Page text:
The new Second Life Viewer 2 Beta finally allows integrating Flash-based apps onto Second Life prims (SL lingo for 3D primitives, such as cubes, etc) as textures through a feature called Media Sharing (nothing to do with Brightcove Enterprise Edition Media Sharing). The nice thing about this is that every visitor will be able to stream individual videos, as opposed to the version 1 viewer that could only set a QuickTime Progressive Download url for all residents in a Second Life location. Here’s a sample prim textured with a player and some navigation prims that would make sense in a 3D environment.
Adobe Speech Search is a function available in Adobe Premiere and SoundBooth CS4 that allows you to automatically transcribe spoken text in a video clip. The metadata can be incorporated into the video file as cue points, or can be exported to an XML file. The latter gives us some interesting possibilities for playback and navigation within a Brightcove Player.
The easiest way for a user to install a Brightcove plugin is through the player property window in Brightcove studio in stead of having to create a BEML template that loads the external swf. By default, this plugin interface is intended for invisible add-ons, such as an analytics connector. However, it is possible to surface plugins added in this way by getting a reference to the player’s Stage. This article provides a sample player with a visible plugin added in this way as well as some sample code.
In some cases, you may need to display subtitles in more than one language, or in different notations – but not necessarily for the entire video. The music video above illustrates this case: it sometimes has three subtitle text channels: Japanese Kanji, Romaji Transcription, and an English translation, but some of the song’s lines are only in English. In such situations, I believe it’s more efficient to use time codes and external subtitle text files than cue points, and to “compose” a joint subtitle text file server-side. This BEML player uses a plugin that checks for external .srt file(s) for a video being loaded. As the .srt is a format that can be extracted from DVDs easily, it requires very little configuration other than a base URL and a file naming convention for the subtitles to be pulled in.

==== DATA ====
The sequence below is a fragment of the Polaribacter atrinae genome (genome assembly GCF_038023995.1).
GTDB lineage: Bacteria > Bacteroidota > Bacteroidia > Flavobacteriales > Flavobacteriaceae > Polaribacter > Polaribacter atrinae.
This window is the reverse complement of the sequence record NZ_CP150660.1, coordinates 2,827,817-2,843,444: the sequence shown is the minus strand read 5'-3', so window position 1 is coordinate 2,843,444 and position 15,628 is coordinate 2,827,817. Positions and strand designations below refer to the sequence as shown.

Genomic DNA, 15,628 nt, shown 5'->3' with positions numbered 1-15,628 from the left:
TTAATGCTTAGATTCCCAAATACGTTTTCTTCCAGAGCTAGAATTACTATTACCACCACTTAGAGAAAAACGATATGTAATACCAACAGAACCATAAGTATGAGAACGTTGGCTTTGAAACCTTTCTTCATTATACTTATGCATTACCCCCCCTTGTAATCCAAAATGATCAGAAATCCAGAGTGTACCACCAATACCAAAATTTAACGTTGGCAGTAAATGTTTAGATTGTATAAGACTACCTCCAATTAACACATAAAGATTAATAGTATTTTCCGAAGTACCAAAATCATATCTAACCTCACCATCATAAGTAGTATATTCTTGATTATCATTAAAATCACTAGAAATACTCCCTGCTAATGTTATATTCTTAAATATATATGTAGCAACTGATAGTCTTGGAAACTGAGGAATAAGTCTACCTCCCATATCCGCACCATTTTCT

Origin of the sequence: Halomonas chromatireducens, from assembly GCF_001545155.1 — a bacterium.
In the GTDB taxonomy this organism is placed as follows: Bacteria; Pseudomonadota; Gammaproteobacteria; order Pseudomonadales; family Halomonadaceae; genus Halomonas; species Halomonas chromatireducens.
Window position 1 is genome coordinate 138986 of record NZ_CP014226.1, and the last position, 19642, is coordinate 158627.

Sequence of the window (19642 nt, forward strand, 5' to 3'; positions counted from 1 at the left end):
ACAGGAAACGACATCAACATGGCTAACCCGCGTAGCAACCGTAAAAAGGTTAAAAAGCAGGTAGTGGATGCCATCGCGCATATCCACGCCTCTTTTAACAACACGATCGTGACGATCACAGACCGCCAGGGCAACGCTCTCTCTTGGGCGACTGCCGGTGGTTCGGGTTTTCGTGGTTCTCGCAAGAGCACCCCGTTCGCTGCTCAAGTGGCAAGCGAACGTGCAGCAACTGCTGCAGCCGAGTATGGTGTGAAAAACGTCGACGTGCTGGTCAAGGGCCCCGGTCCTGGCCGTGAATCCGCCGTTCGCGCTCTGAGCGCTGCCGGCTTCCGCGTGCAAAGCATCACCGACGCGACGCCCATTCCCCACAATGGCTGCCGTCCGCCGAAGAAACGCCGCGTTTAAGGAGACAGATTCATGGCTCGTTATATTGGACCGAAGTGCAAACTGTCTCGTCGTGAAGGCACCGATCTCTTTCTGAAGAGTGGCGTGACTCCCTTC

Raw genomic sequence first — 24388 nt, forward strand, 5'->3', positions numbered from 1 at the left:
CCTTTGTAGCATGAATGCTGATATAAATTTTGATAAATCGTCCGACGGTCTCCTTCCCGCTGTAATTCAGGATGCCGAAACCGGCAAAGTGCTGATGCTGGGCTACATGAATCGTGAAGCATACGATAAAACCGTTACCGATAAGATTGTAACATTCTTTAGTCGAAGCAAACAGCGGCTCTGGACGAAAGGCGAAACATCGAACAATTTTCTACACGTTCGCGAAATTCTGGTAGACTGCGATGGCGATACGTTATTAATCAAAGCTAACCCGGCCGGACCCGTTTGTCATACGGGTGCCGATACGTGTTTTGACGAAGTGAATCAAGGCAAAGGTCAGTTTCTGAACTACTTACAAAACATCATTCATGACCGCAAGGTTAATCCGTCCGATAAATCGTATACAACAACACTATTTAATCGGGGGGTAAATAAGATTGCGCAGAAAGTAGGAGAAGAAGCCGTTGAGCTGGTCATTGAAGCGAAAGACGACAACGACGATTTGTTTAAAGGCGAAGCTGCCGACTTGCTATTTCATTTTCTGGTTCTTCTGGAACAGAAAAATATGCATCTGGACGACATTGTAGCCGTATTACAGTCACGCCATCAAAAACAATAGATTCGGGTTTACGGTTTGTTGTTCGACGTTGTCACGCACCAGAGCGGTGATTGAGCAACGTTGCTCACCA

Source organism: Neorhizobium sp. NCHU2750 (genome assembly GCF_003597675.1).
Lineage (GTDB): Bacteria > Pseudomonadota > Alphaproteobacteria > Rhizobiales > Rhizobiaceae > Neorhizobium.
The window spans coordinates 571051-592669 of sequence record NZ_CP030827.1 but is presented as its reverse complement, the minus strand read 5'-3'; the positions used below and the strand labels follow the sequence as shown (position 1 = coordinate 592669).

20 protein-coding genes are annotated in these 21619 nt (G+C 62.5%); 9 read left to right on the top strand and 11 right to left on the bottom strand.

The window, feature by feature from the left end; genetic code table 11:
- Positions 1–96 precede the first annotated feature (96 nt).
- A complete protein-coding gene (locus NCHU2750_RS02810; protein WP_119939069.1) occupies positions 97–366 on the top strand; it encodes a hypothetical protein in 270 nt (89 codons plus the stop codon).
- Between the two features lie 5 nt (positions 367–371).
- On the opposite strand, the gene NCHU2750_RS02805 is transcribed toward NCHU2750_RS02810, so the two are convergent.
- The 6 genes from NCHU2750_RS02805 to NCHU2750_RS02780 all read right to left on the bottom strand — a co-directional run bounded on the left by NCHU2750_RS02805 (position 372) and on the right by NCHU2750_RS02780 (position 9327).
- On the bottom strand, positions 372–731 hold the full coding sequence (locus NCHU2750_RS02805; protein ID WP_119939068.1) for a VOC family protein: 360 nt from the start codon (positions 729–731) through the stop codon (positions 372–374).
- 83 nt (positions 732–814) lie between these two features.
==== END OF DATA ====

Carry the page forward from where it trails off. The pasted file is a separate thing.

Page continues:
This article describes how you can use SWF files as widgets in BEML that have been protected by utilities that prevent decompilation. Before we start, just a couple of things I’d like to point out:
- This article is NOT a review of the effectiveness of SWF Protection tools, there are plenty of (endless) discussions on that topic on specialized forums.
- This approach is NOT my recommended one for creating User Generated Content upload widgets. I still believe using a secured mid-tier upload server is a better model. Event with a protected SWF, a proxy tool like Charles or WireShark will give a hacker all the information he needs to get your token if you do not protect your sensitive Widget/Server communications.
Had a little fun with this over the weekend. In another life I used my Amiga to superimpose Pong on MTV. Well, no need for that anymore in the 21st Century. This is the way Pong should be played. Gratz to anyone who can beat the computer while the Stakker video is playing! WARNING: This WILL fry your brain…do not play this if you have epilepsy.
Check this out: a progressive download video in a 3D environment, using Flash 10 and the Away3D library. The video player is wrapped as a surface texture on a cube and can be rotated real-time. The hickups in the video occur because this video is served from my own Apache webserver, not as a Brightcove stream, as the MovieClip is not a surfaced property….
This example Brightcove Player is a BEML template in which I’ve inserted a Flex widget to add behavior to support parental control. It addresses several things:
- How to take control over the video player to insert the control behavior
- How to alternate between the video player and widget display
- How to use video asset tags to set up the video rating
- How to handle “burned in” rating messages